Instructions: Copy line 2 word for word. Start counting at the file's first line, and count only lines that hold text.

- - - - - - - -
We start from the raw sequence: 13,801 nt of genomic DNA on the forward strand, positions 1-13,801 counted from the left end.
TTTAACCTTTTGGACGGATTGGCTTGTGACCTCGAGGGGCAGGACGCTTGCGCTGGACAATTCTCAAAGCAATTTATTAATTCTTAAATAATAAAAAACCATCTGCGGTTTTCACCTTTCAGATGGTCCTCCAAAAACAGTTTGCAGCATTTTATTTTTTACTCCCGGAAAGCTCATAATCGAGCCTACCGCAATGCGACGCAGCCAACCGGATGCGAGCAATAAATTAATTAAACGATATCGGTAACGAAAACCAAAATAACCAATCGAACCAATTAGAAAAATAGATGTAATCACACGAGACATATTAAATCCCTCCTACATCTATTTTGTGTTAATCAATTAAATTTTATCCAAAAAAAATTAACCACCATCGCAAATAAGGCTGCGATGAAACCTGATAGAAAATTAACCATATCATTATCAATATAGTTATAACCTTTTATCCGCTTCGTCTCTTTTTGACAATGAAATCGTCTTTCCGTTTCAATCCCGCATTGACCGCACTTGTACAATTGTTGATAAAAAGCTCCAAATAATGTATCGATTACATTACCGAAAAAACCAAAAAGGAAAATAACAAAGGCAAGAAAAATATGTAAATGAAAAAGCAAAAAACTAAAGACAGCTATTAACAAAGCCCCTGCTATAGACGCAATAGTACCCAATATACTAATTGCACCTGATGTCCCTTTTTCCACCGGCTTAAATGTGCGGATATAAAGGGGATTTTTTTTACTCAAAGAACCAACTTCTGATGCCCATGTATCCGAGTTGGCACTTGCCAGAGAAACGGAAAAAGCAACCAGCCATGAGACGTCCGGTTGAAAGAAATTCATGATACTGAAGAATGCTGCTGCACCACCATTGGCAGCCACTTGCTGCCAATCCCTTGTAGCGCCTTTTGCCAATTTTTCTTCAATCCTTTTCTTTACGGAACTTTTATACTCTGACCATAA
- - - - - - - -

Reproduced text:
TTTAACCTTTTGGACGGATTGGCTTGTGACCTCGAGGGGCAGGACGCTTGCGCTGGACAATTCTCAAAGCAATTTATTAATTCTTAAATAATAAAAAACCATCTGCGGTTTTCACCTTTCAGATGGTCCTCCAAAAACAGTTTGCAGCATTTTATTTTTTACTCCCGGAAAGCTCATAATCGAGCCTACCGCAATGCGACGCAGCCAACCGGATGCGAGCAATAAATTAATTAAACGATATCGGTAACGAAAACCAAAATAACCAATCGAACCAATTAGAAAAATAGATGTAATCACACGAGACATATTAAATCCCTCCTACATCTATTTTGTGTTAATCAATTAAATTTTATCCAAAAAAAATTAACCACCATCGCAAATAAGGCTGCGATGAAACCTGATAGAAAATTAACCATATCATTATCAATATAGTTATAACCTTTTATCCGCTTCGTCTCTTTTTGACAATGAAATCGTCTTTCCGTTTCAATCCCGCATTGACCGCACTTGTACAATTGTTGATAAAAAGCTCCAAATAATGTATCGATTACATTACCGAAAAAACCAAAAAGGAAAATAACAAAGGCAAGAAAAATATGTAAATGAAAAAGCAAAAAACTAAAGACAGCTATTAACAAAGCCCCTGCTATAGACGCAATAGTACCCAATATACTAATTGCACCTGATGTCCCTTTTTCCACCGGCTTAAATGTGCGGATATAAAGGGGATTTTTTTTACTCAAAGAACCAACTTCTGATGCCCATGTATCCGAGTTGGCACTTGCCAGAGAAACGGAAAAAGCAACCAGCCATGAGACGTCCGGTTGAAAGAAATTCATGATACTGAAGAATGCTGCTGCACCACCATTGGCAGCCACTTGCTGCCAATCCCTTGTAGCGCCTTTTGCCAATTTTTCTTCAATCCTTTTCTTTACGGAACTTTTATACTCTGACCATAA